The other day, after we made our walnut and date cookies, we found another great recipe from the American Academy in Rome's chef Mona Talbott. This one is for a simple and delicious pasta dish that uses farro pasta. We were able to find the pasta, farro pizzichi, on Amazon. And, practicing moderation, we bought a case. And boy are we glad we did! The pasta is delicious. We don't think we have ever used fresh marjoram before. It's quite nice.
According to the package, Farro has been known for 5000 years. This antique type of durum wheat (Triticum Dicoccum) is full of vitamin, fiber, and mineral salts and was appreciated by the Romans because it is easy to digest.
We also made an arugula salad with kumquats and hazelnuts which is great. Look for this recipe soon.
Pounded Walnut Pizzichi
3/4 cup / 3.5 oz / 100g walnutsStart by heating a large pot of water, it will take a while for it to come to a boil.
1 clove garlic, peeled, germ removed if garlic sprouted
1/4 teaspoon fine grain sea salt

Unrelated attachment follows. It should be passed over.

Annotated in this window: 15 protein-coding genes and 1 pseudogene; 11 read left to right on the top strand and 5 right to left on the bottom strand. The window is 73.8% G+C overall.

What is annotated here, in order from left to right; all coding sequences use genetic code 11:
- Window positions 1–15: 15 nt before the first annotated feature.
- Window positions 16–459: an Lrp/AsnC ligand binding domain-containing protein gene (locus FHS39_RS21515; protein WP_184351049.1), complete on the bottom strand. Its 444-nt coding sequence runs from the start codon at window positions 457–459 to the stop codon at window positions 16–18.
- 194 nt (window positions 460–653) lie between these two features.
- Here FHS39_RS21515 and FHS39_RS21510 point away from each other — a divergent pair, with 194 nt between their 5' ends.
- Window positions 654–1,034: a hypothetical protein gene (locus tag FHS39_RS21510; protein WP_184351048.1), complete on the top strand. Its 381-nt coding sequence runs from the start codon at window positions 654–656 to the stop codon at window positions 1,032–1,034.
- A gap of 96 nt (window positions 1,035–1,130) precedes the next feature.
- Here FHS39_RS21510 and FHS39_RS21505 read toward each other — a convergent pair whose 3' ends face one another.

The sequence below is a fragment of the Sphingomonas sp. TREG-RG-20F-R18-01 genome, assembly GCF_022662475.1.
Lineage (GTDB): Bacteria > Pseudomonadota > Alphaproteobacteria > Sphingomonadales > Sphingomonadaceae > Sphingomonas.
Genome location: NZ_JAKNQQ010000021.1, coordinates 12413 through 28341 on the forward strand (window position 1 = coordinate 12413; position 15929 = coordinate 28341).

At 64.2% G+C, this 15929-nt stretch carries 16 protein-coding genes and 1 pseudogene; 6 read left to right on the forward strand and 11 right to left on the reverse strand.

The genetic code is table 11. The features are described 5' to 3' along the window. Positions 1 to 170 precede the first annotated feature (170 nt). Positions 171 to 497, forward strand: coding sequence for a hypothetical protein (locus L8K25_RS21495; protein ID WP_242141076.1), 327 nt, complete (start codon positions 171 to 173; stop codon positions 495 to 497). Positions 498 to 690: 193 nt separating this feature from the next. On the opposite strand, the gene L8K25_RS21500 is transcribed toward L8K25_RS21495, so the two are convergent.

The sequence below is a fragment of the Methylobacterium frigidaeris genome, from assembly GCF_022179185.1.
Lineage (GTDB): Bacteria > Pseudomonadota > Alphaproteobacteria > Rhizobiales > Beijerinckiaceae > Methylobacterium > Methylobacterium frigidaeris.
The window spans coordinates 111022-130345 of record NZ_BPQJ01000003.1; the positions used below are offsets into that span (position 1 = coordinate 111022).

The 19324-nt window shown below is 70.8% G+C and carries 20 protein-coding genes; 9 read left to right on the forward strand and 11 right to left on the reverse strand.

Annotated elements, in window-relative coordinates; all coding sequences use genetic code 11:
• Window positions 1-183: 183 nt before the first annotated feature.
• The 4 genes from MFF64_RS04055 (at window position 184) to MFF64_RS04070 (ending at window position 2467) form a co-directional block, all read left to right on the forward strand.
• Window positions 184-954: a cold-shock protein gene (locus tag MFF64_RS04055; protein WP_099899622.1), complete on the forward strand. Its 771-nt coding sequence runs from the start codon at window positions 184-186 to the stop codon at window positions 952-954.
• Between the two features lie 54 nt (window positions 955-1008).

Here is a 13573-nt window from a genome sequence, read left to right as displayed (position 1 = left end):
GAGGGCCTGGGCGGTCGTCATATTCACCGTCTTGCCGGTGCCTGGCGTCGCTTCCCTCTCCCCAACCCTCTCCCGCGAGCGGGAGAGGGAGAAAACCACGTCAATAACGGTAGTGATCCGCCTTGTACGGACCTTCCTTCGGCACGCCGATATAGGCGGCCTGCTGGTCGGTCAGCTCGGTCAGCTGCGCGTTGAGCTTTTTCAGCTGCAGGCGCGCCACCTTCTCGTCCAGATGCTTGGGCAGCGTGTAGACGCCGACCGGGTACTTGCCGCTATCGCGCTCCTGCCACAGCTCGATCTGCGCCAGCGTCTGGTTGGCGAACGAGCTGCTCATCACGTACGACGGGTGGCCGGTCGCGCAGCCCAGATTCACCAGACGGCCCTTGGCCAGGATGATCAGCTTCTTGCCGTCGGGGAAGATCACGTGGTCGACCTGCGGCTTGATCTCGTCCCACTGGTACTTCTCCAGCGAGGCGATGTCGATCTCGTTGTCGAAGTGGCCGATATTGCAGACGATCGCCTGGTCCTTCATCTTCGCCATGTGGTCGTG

2/3 cup / 5oz / 150ml extra-virgin olive oil
3 tablespoons marjoram, chopped
3 tablespoons parsley, chopped
1/2 cup / 1 oz / 30 g pecorino Romano, grated
salt & pepper
1 pound / 16 oz / 460g short farro pasta
In the meantime, toast the walnuts in a 350F / 175C degree oven until they are golden, 8-10 minutes. While still warm, wrap them in a clean dish towel and rub off the skins.
Place the garlic and salt in a mortar and pestle, and pound to a fine paste. Add the walnuts to the mortar and pestle and pound into a paste. Alternately, you can do this in a food processor.
Transfer the nut mixture to a bowl. Stir in the olive oil, then add most of the herbs. Stir in the pecorino, taste, and adjust the seasoning.
Salt the pasta water generously, and cook the pasta al dente. Drain and reserve a big cup of the pasta water. Toss the walnut pesto with the pasta, and thin out the sauce with the reserved water. Serve topped with a sprinkling of the remaining herbs.